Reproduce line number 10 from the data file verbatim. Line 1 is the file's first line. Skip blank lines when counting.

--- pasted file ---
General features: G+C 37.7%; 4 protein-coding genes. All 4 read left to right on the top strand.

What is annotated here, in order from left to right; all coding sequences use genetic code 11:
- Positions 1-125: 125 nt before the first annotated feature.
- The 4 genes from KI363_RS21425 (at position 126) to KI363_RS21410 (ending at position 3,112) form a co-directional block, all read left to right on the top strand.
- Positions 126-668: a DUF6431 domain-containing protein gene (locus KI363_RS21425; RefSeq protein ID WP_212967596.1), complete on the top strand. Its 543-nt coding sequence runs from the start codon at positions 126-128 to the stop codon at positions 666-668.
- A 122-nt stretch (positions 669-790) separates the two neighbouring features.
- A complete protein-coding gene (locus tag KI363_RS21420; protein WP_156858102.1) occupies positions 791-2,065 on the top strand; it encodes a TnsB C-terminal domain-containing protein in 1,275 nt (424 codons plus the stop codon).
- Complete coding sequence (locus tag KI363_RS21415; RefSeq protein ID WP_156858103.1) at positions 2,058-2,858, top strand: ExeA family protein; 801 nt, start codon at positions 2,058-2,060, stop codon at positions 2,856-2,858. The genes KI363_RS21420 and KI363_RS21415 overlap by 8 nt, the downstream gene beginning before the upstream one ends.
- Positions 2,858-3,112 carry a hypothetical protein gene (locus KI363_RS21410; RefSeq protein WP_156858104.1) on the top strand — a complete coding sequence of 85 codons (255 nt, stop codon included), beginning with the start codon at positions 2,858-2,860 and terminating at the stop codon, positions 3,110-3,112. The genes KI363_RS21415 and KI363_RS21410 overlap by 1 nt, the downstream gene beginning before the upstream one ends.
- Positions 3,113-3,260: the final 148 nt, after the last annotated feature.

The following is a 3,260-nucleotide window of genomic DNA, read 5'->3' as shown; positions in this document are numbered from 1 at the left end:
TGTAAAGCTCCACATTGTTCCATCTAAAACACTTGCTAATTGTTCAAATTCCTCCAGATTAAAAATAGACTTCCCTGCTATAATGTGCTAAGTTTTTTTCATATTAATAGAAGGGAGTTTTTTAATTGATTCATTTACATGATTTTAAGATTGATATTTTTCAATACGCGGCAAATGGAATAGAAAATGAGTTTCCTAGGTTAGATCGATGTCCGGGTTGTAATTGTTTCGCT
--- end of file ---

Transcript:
- Positions 3,113-3,260: the final 148 nt, after the last annotated feature.